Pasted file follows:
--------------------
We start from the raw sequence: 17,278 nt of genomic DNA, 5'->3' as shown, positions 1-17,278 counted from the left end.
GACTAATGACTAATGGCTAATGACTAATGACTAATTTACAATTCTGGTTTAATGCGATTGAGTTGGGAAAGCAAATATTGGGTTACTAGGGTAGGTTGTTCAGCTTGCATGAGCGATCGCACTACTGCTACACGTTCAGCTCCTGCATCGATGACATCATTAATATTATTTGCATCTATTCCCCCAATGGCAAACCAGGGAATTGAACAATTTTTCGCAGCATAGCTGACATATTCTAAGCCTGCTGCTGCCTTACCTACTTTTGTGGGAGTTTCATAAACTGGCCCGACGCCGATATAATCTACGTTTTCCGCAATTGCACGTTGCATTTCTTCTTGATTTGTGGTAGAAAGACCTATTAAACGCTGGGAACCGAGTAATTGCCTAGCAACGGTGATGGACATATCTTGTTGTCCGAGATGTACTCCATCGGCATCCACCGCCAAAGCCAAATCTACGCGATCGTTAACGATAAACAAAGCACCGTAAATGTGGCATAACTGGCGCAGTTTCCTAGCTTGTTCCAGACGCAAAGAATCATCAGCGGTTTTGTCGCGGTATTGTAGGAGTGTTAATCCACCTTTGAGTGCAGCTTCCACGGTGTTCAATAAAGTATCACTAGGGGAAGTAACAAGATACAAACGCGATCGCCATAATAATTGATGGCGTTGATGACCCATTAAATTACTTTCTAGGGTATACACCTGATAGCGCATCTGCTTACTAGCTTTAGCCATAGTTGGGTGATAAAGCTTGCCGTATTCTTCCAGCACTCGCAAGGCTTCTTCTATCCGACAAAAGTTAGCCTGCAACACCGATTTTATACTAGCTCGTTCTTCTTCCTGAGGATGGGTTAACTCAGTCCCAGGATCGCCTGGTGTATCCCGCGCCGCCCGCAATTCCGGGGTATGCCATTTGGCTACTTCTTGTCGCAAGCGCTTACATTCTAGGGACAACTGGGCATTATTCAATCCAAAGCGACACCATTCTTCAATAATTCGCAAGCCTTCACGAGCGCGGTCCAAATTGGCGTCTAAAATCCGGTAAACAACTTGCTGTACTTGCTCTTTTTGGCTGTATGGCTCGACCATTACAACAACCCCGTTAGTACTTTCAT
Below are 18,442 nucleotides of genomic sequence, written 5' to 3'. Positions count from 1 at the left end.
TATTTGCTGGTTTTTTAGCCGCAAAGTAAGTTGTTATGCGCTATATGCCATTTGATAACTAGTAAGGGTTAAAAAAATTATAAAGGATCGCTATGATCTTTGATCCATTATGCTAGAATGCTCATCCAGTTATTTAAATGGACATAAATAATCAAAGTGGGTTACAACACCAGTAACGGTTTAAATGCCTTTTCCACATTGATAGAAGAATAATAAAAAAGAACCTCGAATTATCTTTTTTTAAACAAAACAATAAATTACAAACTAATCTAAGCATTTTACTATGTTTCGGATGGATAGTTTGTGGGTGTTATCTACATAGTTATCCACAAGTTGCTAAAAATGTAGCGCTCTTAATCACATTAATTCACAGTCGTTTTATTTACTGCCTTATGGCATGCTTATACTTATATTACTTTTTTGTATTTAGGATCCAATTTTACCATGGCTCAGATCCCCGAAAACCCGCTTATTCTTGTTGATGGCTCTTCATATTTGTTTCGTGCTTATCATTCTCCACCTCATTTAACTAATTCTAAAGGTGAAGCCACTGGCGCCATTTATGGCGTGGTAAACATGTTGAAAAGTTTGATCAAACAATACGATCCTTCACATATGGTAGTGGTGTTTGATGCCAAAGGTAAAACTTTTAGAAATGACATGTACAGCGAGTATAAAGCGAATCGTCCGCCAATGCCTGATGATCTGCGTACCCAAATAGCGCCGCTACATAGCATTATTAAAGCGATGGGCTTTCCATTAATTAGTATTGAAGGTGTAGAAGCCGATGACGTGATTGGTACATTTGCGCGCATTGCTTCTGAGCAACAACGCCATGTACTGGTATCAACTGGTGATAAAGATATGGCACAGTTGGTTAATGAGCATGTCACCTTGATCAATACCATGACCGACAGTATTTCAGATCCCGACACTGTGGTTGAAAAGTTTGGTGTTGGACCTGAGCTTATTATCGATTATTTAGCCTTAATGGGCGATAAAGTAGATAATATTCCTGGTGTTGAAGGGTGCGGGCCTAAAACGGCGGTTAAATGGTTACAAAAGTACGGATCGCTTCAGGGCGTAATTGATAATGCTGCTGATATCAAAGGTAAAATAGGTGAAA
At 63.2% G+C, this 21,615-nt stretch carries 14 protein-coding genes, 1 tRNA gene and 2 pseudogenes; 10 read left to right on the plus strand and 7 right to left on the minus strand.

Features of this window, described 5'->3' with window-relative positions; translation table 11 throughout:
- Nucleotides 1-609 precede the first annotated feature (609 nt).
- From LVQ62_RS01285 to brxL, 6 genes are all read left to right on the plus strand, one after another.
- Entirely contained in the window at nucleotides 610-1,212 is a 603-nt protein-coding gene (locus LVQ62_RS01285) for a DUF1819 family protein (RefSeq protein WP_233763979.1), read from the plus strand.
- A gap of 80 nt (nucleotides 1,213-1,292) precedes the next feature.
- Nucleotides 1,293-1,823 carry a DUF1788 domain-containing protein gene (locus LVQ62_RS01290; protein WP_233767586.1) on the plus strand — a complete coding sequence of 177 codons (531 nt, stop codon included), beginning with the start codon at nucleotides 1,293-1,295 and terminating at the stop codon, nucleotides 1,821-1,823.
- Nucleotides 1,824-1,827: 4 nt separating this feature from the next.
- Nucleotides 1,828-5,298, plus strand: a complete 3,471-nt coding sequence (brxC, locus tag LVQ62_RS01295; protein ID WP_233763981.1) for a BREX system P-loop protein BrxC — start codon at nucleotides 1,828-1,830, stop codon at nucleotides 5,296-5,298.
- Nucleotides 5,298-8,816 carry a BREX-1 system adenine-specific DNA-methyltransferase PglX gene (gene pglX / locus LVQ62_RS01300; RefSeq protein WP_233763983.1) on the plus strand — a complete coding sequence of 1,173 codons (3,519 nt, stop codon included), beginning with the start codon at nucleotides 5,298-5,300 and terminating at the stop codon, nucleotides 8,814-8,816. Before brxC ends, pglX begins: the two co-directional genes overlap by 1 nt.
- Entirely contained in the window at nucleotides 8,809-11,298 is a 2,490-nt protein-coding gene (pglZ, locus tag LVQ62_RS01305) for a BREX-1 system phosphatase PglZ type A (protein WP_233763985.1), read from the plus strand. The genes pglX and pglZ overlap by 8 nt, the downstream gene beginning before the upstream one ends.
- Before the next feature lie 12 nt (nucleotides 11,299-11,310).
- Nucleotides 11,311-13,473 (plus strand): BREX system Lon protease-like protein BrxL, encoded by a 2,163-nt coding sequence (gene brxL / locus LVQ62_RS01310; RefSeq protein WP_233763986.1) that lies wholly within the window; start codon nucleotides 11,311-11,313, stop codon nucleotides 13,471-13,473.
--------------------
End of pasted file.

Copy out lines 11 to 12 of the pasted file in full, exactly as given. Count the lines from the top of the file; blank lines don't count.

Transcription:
- Nucleotides 1,293-1,823 carry a DUF1788 domain-containing protein gene (locus LVQ62_RS01290; protein WP_233767586.1) on the plus strand — a complete coding sequence of 177 codons (531 nt, stop codon included), beginning with the start codon at nucleotides 1,293-1,295 and terminating at the stop codon, nucleotides 1,821-1,823.
- Nucleotides 1,824-1,827: 4 nt separating this feature from the next.